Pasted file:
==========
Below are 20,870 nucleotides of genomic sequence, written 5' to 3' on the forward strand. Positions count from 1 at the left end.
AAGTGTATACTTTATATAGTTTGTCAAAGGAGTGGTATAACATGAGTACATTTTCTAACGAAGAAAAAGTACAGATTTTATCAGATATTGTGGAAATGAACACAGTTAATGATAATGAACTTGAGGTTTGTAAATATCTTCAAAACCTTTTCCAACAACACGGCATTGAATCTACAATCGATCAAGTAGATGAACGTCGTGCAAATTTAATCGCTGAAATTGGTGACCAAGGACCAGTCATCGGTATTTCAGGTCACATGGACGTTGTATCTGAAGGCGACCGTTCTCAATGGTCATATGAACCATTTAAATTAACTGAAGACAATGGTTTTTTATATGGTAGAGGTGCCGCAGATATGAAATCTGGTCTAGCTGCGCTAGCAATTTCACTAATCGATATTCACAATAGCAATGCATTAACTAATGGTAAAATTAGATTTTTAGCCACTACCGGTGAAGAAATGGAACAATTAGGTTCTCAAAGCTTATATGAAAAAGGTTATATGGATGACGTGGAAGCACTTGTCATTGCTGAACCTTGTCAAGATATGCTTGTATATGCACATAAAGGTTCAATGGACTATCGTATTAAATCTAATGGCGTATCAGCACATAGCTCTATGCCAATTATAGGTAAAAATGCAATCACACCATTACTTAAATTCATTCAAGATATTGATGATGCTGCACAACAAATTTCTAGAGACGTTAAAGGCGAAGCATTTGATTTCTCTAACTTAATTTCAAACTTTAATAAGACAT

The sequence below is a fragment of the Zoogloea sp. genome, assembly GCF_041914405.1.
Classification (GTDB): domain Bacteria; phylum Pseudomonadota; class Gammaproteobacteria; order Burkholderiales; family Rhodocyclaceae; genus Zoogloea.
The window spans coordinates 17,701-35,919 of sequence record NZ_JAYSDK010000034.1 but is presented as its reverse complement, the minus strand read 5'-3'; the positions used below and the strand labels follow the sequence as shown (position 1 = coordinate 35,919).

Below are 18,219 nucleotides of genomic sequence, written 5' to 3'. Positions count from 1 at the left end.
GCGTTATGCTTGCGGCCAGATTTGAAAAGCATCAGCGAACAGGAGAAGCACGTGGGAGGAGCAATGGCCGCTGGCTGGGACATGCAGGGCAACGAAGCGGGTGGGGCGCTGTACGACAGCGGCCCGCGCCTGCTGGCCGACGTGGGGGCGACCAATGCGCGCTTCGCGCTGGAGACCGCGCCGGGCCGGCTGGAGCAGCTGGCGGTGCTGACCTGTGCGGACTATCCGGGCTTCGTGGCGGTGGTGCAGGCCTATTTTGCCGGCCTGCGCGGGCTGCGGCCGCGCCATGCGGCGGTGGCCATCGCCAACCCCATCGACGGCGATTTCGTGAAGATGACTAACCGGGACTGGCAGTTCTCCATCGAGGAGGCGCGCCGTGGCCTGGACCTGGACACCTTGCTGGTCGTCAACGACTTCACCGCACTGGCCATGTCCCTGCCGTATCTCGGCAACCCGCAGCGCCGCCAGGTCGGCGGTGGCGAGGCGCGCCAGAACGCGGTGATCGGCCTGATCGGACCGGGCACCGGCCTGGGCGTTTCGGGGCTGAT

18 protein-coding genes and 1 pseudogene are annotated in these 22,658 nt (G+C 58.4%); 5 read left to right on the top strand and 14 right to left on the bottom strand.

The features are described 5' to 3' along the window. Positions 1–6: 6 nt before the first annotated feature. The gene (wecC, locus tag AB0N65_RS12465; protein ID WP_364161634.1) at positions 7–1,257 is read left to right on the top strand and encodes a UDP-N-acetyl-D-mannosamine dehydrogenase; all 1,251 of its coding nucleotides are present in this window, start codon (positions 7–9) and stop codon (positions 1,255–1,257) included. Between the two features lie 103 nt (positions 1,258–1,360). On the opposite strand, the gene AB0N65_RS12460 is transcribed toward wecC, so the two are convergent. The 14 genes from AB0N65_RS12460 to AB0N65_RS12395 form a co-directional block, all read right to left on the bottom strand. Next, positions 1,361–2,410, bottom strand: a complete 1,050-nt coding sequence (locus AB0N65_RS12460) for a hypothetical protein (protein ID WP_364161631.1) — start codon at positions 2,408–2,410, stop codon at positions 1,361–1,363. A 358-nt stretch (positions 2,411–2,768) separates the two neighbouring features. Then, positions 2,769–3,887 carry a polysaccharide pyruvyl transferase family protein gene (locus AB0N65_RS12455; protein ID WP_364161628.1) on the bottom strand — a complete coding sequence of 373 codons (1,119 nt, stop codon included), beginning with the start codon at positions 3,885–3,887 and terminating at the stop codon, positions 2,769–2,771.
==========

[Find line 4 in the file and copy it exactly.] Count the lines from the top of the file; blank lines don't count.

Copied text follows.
Classification (GTDB): domain Bacteria; phylum Pseudomonadota; class Gammaproteobacteria; order Burkholderiales; family Rhodocyclaceae; genus Zoogloea.